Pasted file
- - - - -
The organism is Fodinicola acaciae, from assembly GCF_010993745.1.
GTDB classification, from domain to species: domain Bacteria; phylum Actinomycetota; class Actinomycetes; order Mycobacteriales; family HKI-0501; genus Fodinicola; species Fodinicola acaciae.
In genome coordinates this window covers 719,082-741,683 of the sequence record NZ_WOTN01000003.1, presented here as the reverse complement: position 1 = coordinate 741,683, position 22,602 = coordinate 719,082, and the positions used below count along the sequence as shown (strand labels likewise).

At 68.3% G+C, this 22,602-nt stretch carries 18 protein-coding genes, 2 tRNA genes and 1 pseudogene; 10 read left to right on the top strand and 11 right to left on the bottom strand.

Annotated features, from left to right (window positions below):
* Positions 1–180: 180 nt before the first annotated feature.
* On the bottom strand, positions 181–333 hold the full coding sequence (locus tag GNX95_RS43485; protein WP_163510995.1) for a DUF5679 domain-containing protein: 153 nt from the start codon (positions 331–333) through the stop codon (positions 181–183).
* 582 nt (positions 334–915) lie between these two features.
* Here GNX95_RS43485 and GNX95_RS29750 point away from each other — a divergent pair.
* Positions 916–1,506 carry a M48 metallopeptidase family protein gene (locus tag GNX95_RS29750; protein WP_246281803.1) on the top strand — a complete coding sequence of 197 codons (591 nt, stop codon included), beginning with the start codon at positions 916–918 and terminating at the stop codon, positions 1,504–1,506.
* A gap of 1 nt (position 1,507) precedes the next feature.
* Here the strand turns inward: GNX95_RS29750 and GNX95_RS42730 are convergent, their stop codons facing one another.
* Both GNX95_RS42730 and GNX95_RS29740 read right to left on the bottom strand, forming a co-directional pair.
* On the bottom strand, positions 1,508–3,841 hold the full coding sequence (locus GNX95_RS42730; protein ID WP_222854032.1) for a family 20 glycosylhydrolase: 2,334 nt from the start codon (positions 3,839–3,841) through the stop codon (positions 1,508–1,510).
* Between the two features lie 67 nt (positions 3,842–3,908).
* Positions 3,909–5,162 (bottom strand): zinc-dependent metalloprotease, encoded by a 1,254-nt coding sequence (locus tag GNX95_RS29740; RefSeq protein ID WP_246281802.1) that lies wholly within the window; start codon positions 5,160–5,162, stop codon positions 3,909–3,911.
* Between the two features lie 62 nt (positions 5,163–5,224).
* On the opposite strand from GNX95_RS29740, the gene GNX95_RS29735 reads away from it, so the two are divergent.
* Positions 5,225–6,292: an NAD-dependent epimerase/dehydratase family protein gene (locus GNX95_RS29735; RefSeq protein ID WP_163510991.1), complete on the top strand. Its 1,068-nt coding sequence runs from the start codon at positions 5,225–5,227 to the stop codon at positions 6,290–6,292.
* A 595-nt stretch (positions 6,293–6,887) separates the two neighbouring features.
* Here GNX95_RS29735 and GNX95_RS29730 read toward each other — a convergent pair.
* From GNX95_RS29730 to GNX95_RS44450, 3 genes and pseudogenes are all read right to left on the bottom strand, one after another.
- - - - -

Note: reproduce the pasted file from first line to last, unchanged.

The organism is Fodinicola acaciae, from assembly GCF_010993745.1.
GTDB classification, from domain to species: domain Bacteria; phylum Actinomycetota; class Actinomycetes; order Mycobacteriales; family HKI-0501; genus Fodinicola; species Fodinicola acaciae.
In genome coordinates this window covers 719,082-741,683 of the sequence record NZ_WOTN01000003.1, presented here as the reverse complement: position 1 = coordinate 741,683, position 22,602 = coordinate 719,082, and the positions used below count along the sequence as shown (strand labels likewise).

At 68.3% G+C, this 22,602-nt stretch carries 18 protein-coding genes, 2 tRNA genes and 1 pseudogene; 10 read left to right on the top strand and 11 right to left on the bottom strand.

Annotated features, from left to right (window positions below):
* Positions 1–180: 180 nt before the first annotated feature.
* On the bottom strand, positions 181–333 hold the full coding sequence (locus tag GNX95_RS43485; protein WP_163510995.1) for a DUF5679 domain-containing protein: 153 nt from the start codon (positions 331–333) through the stop codon (positions 181–183).
* 582 nt (positions 334–915) lie between these two features.
* Here GNX95_RS43485 and GNX95_RS29750 point away from each other — a divergent pair.
* Positions 916–1,506 carry a M48 metallopeptidase family protein gene (locus tag GNX95_RS29750; protein WP_246281803.1) on the top strand — a complete coding sequence of 197 codons (591 nt, stop codon included), beginning with the start codon at positions 916–918 and terminating at the stop codon, positions 1,504–1,506.
* A gap of 1 nt (position 1,507) precedes the next feature.
* Here the strand turns inward: GNX95_RS29750 and GNX95_RS42730 are convergent, their stop codons facing one another.
* Both GNX95_RS42730 and GNX95_RS29740 read right to left on the bottom strand, forming a co-directional pair.
* On the bottom strand, positions 1,508–3,841 hold the full coding sequence (locus GNX95_RS42730; protein ID WP_222854032.1) for a family 20 glycosylhydrolase: 2,334 nt from the start codon (positions 3,839–3,841) through the stop codon (positions 1,508–1,510).
* Between the two features lie 67 nt (positions 3,842–3,908).
* Positions 3,909–5,162 (bottom strand): zinc-dependent metalloprotease, encoded by a 1,254-nt coding sequence (locus tag GNX95_RS29740; RefSeq protein ID WP_246281802.1) that lies wholly within the window; start codon positions 5,160–5,162, stop codon positions 3,909–3,911.
* Between the two features lie 62 nt (positions 5,163–5,224).
* On the opposite strand from GNX95_RS29740, the gene GNX95_RS29735 reads away from it, so the two are divergent.
* Positions 5,225–6,292: an NAD-dependent epimerase/dehydratase family protein gene (locus GNX95_RS29735; RefSeq protein ID WP_163510991.1), complete on the top strand. Its 1,068-nt coding sequence runs from the start codon at positions 5,225–5,227 to the stop codon at positions 6,290–6,292.
* A 595-nt stretch (positions 6,293–6,887) separates the two neighbouring features.
* Here GNX95_RS29735 and GNX95_RS29730 read toward each other — a convergent pair.
* From GNX95_RS29730 to GNX95_RS44450, 3 genes and pseudogenes are all read right to left on the bottom strand, one after another.